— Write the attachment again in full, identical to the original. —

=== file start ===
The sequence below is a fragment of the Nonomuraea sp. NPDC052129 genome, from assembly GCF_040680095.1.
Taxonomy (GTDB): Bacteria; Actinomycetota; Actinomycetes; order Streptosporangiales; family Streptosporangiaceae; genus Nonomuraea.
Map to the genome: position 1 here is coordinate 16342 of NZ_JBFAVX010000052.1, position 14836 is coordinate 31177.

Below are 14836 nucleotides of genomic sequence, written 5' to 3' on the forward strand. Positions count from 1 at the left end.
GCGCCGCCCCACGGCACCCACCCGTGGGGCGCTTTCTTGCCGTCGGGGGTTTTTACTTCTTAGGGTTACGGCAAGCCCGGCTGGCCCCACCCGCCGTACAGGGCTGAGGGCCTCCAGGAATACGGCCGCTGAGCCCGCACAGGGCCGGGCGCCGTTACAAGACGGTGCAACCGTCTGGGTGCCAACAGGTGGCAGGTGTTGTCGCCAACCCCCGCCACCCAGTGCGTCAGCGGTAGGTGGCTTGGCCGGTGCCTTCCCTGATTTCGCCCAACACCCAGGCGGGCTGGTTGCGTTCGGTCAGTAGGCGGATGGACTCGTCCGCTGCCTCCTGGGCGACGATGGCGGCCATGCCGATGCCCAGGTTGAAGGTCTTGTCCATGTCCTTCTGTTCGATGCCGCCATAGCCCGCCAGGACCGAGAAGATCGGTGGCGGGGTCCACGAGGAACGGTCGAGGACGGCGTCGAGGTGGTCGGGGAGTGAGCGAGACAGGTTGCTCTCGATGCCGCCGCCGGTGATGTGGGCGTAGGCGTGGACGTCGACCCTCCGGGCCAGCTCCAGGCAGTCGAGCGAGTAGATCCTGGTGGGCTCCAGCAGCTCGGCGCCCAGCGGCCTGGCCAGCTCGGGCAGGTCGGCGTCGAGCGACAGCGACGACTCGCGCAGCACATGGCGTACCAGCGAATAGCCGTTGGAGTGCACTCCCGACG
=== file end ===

The sequence below is a fragment of the Nonomuraea sp. NPDC052129 genome, from assembly GCF_040680095.1.
Taxonomy (GTDB): Bacteria; Actinomycetota; Actinomycetes; order Streptosporangiales; family Streptosporangiaceae; genus Nonomuraea.
Map to the genome: position 1 here is coordinate 16342 of NZ_JBFAVX010000052.1, position 14836 is coordinate 31177.

Below are 14836 nucleotides of genomic sequence, written 5' to 3' on the forward strand. Positions count from 1 at the left end.
GCGCCGCCCCACGGCACCCACCCGTGGGGCGCTTTCTTGCCGTCGGGGGTTTTTACTTCTTAGGGTTACGGCAAGCCCGGCTGGCCCCACCCGCCGTACAGGGCTGAGGGCCTCCAGGAATACGGCCGCTGAGCCCGCACAGGGCCGGGCGCCGTTACAAGACGGTGCAACCGTCTGGGTGCCAACAGGTGGCAGGTGTTGTCGCCAACCCCCGCCACCCAGTGCGTCAGCGGTAGGTGGCTTGGCCGGTGCCTTCCCTGATTTCGCCCAACACCCAGGCGGGCTGGTTGCGTTCGGTCAGTAGGCGGATGGACTCGTCCGCTGCCTCCTGGGCGACGATGGCGGCCATGCCGATGCCCAGGTTGAAGGTCTTGTCCATGTCCTTCTGTTCGATGCCGCCATAGCCCGCCAGGACCGAGAAGATCGGTGGCGGGGTCCACGAGGAACGGTCGAGGACGGCGTCGAGGTGGTCGGGGAGTGAGCGAGACAGGTTGCTCTCGATGCCGCCGCCGGTGATGTGGGCGTAGGCGTGGACGTCGACCCTCCGGGCCAGCTCCAGGCAGTCGAGCGAGTAGATCCTGGTGGGCTCCAGCAGCTCGGCGCCCAGCGGCCTGGCCAGCTCGGGCAGGTCGGCGTCGAGCGACAGCGACGACTCGCGCAGCACATGGCGTACCAGCGAATAGCCGTTGGAGTGCACTCCCGACG